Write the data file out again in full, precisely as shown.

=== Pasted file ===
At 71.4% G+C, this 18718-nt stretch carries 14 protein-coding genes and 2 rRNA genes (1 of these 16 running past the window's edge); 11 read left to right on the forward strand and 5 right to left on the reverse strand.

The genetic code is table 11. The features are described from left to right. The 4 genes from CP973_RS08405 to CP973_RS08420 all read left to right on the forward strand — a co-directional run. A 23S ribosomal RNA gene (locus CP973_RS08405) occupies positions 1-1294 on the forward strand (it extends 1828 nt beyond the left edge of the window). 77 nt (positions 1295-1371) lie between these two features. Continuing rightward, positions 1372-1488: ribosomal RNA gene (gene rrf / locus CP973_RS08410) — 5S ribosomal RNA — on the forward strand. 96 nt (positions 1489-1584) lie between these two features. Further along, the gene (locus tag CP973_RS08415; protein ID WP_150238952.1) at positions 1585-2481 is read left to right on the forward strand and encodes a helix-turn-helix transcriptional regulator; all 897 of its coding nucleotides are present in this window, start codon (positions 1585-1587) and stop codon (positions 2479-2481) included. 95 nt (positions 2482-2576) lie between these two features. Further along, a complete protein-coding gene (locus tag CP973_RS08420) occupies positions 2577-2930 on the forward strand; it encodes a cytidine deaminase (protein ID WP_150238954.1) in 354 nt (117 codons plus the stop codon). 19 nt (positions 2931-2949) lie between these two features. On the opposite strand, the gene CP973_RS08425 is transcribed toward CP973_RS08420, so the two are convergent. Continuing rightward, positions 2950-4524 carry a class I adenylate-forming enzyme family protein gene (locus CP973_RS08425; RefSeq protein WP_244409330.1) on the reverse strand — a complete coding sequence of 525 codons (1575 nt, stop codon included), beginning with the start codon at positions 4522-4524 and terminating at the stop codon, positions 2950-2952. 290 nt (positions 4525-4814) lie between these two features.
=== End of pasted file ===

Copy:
At 71.4% G+C, this 18718-nt stretch carries 14 protein-coding genes and 2 rRNA genes (1 of these 16 running past the window's edge); 11 read left to right on the forward strand and 5 right to left on the reverse strand.

The genetic code is table 11. The features are described from left to right. The 4 genes from CP973_RS08405 to CP973_RS08420 all read left to right on the forward strand — a co-directional run. A 23S ribosomal RNA gene (locus CP973_RS08405) occupies positions 1-1294 on the forward strand (it extends 1828 nt beyond the left edge of the window). 77 nt (positions 1295-1371) lie between these two features. Continuing rightward, positions 1372-1488: ribosomal RNA gene (gene rrf / locus CP973_RS08410) — 5S ribosomal RNA — on the forward strand. 96 nt (positions 1489-1584) lie between these two features. Further along, the gene (locus tag CP973_RS08415; protein ID WP_150238952.1) at positions 1585-2481 is read left to right on the forward strand and encodes a helix-turn-helix transcriptional regulator; all 897 of its coding nucleotides are present in this window, start codon (positions 1585-1587) and stop codon (positions 2479-2481) included. 95 nt (positions 2482-2576) lie between these two features. Further along, a complete protein-coding gene (locus tag CP973_RS08420) occupies positions 2577-2930 on the forward strand; it encodes a cytidine deaminase (protein ID WP_150238954.1) in 354 nt (117 codons plus the stop codon). 19 nt (positions 2931-2949) lie between these two features. On the opposite strand, the gene CP973_RS08425 is transcribed toward CP973_RS08420, so the two are convergent. Continuing rightward, positions 2950-4524 carry a class I adenylate-forming enzyme family protein gene (locus CP973_RS08425; RefSeq protein WP_244409330.1) on the reverse strand — a complete coding sequence of 525 codons (1575 nt, stop codon included), beginning with the start codon at positions 4522-4524 and terminating at the stop codon, positions 2950-2952. 290 nt (positions 4525-4814) lie between these two features.